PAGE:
I stayed at Seascape for three days. I spent that time sleeping, praying, meditating…and just being me. There were no rules here. No one to tell me what time I should wake up, what time I should do what. There was just me and I relished this freedom fully. I ate simple meals outside, on the deck or on the lawn…I swam in the pool and in the ocean, letting the cold water refresh me. I took long walks on the beach, letting my soothing surroundings clear my mind. This was my me-time and I made the most of it. I hardly touched my phone or laptop; I would have switched off my phone and totally disconnected if it hadn’t been for Ahmed and Zee, both of whom kept checking up on me multiple times each day. More so Ahmed. I could tell he was still worried but he gave me my space. And I was glad he did, otherwise the resentment within me would have spilled over onto him and I would have said things I wouldn’t have been able to take back later on. He was also responsible. He was also responsible for me being in this mess and that I could not deny.
On Friday I packed my bag and headed to my mum’s house for my weekly visit, refreshed in mind and body but no closer to finding a solution. What could I do? I dreaded going back to that house but what choice did I have? When was Ahmed going to open his eyes and take the step of moving out? I was tired of having to spell every little thing out to him. And I had mentioned wanting to move out several times before to him. He knew that’s what I wanted. I did not have to spell it out to him again. I wanted him to take the initiative himself…so I said nothing when I met him later that night at the family braai. We didn’t say much to each other then since there were people around. He did ask me if I would be going home with him, to which I nodded briefly, noting the relief in his face. I couldn’t hide away forever. Things had to come to a head, and soon.
I followed him back home in my car and followed him inside silently while he carried my bag up the stairs. Alone in our room at last Ahmed turned to me and took me in his arms.
“I’m sorry, princess,” he said softly, “Humi told me what happened that day. I’m so sorry. I have no idea what mummy was thinking, to do something like that.”
I leaned back to look at him. Regret and sympathy were carved into the strong planes of his face. “Humi told you? What about mummy? Did you ask her?”
“Yeah, I did. She denied it,” he sighed and rubbed his face, “she’s…” he trailed off, shaking his head. I saw the weary resignation in his face. Was he finally realising the true colours of his mother?
“She will never accept her faults. And she will never change. You need to accept that,” I said slowly.
“Yes. I know. She’s been this way her whole life. She can’t change now. It’s too late.” Bittersweet words, coming from the mouth of someone who always looked for the good in people, sometimes to the extent of becoming blind to their faults.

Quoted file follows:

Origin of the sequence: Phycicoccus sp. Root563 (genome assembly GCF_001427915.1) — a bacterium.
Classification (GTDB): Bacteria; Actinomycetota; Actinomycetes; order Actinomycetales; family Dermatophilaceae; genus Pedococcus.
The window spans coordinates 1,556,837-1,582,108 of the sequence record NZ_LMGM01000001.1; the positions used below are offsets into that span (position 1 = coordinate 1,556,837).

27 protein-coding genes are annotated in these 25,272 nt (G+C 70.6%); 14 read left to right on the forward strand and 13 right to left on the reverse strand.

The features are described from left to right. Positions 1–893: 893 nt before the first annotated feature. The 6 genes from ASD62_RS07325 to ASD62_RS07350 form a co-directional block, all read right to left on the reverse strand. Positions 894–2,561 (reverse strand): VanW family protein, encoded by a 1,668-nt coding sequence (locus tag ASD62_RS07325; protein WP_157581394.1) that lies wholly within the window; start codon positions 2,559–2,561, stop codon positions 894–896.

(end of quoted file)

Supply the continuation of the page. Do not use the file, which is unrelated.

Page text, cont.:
“Yes,” I agreed. There were a few minutes of silence as we both searched for something…words chosen from the recesses of our minds, then discarded as insignificant. How to express the multitude of emotions going through me at that moment? Then, “so now what?” I asked. Coming to the heart of the matter…
Ahmed sighed. “I don’t know. So many things to think about. It’s…difficult.”
Difficult. Even after all this…it was difficult. When, then, would it become easy??? Mere words were paltry when they weren’t backed up by action. Disappointment coursing through me yet again I pulled away, mumbling an excuse of being tired, and escaped to the private confines of the bathroom. I went through the motions of brushing my teeth, taking a shower and changing into my pjs robotically then sank into bed and fell asleep, hardly aware when Ahmed came to bed as well.
The next day we all went to Seascape for the weekend, forcing me into close proximity with my mother inlaw yet again. I had little to say to her and spoke to her only as much as necessary, though I was unfailingly polite and respectful. The weekend passed with a bit of a muted atmosphere; mummy and daddy were their usual selves but Humi and Ahmed were more subdued and even Dalia seemed to sense the undercurrents of tension running through the house and was quieter. Ahmed and I were not on normal terms just yet… I mainly did my own thing…
Then came Monday, when the men were all out once again and it was me, Humi and mummy in the kitchen once again. Dalia seemed to sense the strained atmosphere and opted to stay more in her room. And strained it was. With mummy once again in control of her domain she started her usual tactics again. She probably didn’t like the fact that I went away for a few days and I suspected that she also suspected me of telling Ahmed what really went on that day at the tea party. So in her usual way she tried to bring me down and bend me to her will yet again. But now, after becoming thoroughly disillusioned by her, I had become numb inside. I had erected an armour around myself so she could not pierce it again. I would not give her the power to hurt me again. I mechanically moved through my chores while letting her jibes and insults slide off me. Day after day I donned my armour and ventured into the battlefield, determined that I would emerge victorious…my victory being her inability to penetrate my defense. But even the strongest armour cannot withstand continuous attacks. Even the strongest armour will eventually wear and tear…will develop chinks, dents, cracks. And my mother inlaw was an expert at finding the chinks in her enemy’s armour and aiming her poison-tipped arrows accordingly. With military precision she wore down my defenses one by one, leaving me helpless and bleeding in the open, vulnerable to any further attacks. And like a cornered animal I reacted with an aggression far beyond my normal capabilities. And that turned out to be the turning point in all our lives…